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Ms Rosie Winterton: An annual assessment if undertaken by mental health strategies on behalf of the Department. The latest published report is autumn 2005, Assessment of Mental Health 2005" which is available on the Department's website at:
Dr. Evan Harris: To ask the Secretary of State for Health how many MRSA infections were recorded in NHS hospitals for (a) 2003, (b) 2004 and (c) 2005 and which of these (i) were in and (ii) were related to renal units by disease area. 
National surveillance covers methicillin resistant Staphylococcus auerus" (MRSA) blood stream infections (bacteraemias), not all MRSA infections. National data is shown in the table and data
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for individual trusts is available on the Departments website at: www.dh.gov.uk/assetRoot?04/11/40/15/04114015.pdf.
|Number of MRSA bacteraemias|
|April 2002-March 2003||7,373|
|April 2003-March 2004||7,684|
|April 2004-March 2005||7,212|
However, a table showing the number of reported methicillin resistant Staphylococcus aureus (MRSA) cases by national health service trusts for the years 2001 to 2005 is available on the Department's website at:
Tackling MRSA and other healthcare associated infections remains a priority for Government and the NHS. Staff across the NHS are working hard to reduce infections, though not all can be avoided. Considerable good work is under way in pursuit of our key target to reduce by half the annual bacteraemia cases by April 2008.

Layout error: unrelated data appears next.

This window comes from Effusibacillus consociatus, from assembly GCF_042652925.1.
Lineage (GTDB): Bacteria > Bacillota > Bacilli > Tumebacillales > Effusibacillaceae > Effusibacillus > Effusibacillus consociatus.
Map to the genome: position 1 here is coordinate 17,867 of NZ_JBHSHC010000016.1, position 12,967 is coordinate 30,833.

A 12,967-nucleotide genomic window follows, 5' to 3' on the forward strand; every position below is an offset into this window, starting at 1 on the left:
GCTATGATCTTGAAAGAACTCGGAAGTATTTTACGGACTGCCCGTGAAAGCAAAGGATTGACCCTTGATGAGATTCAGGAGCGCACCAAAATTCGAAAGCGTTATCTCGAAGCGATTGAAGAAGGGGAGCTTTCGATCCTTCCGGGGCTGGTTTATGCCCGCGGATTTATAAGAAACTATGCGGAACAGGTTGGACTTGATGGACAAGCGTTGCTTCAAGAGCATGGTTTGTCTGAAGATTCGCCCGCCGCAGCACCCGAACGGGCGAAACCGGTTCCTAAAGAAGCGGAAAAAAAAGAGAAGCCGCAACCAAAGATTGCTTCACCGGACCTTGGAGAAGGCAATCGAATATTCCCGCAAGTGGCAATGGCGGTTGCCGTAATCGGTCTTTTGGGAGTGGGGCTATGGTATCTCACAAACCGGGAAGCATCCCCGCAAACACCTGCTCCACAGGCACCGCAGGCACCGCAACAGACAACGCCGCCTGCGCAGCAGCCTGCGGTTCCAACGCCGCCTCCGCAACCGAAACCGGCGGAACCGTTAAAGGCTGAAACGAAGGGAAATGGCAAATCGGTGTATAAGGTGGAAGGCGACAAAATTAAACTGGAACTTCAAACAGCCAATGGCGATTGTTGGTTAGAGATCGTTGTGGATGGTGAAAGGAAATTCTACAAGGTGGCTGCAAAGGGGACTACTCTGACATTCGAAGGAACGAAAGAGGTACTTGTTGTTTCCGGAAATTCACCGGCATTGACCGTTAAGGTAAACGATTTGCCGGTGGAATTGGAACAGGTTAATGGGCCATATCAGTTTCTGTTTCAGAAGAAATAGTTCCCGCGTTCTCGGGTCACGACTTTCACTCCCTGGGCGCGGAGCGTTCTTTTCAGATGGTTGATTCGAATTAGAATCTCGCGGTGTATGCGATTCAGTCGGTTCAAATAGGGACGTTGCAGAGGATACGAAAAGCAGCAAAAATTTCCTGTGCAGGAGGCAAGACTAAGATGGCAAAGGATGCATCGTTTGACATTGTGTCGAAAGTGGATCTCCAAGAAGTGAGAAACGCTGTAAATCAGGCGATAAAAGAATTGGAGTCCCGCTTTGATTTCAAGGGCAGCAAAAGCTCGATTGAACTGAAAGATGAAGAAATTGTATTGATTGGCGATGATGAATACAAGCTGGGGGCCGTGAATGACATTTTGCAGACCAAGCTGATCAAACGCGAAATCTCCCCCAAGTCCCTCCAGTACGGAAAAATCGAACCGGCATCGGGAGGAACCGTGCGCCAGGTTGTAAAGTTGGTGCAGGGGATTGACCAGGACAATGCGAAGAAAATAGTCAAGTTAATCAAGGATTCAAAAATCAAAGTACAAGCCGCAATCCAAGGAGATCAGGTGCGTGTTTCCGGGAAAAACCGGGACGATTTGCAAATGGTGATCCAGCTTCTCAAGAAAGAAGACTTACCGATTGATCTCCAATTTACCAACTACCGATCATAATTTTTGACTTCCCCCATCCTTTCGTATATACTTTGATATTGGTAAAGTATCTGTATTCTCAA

Tim Loughton: To ask the Secretary of State for Health (1) what representations she has received on the impact of inspection fees on the viability of multiple sclerosis treatment centres run on a charity basis; 
Jane Kennedy: Revised regulatory fees payable to the Healthcare Commission by private and voluntary health care providers in 200506 were announced in February 2005. Since then I have received representations from more than 30 hon. and right hon. Members about the fees payable by multiple sclerosis therapy centres. I have also received several representations from members of the public and therapy centre staff. I met therapy centre representatives in July. I have concluded that these centres should continue to be subject to regulation by the Healthcare Commission.
The Healthcare Commission is currently consulting on the regulatory fee structure for 200607; the consultation document seeks views on whether establishments that are substantially reliant on voluntary donations for their income should be subject to a subsidised fee and, if so, the size of that subsidy and how it might be funded. The consultation period ends on 24 February.
To ask the Secretary of State for Health how many meetings Ministers in her Department have
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had with the National Institute for Health and Clinical Excellence in the last 12 months; and what the reasons for the meetings were in each case.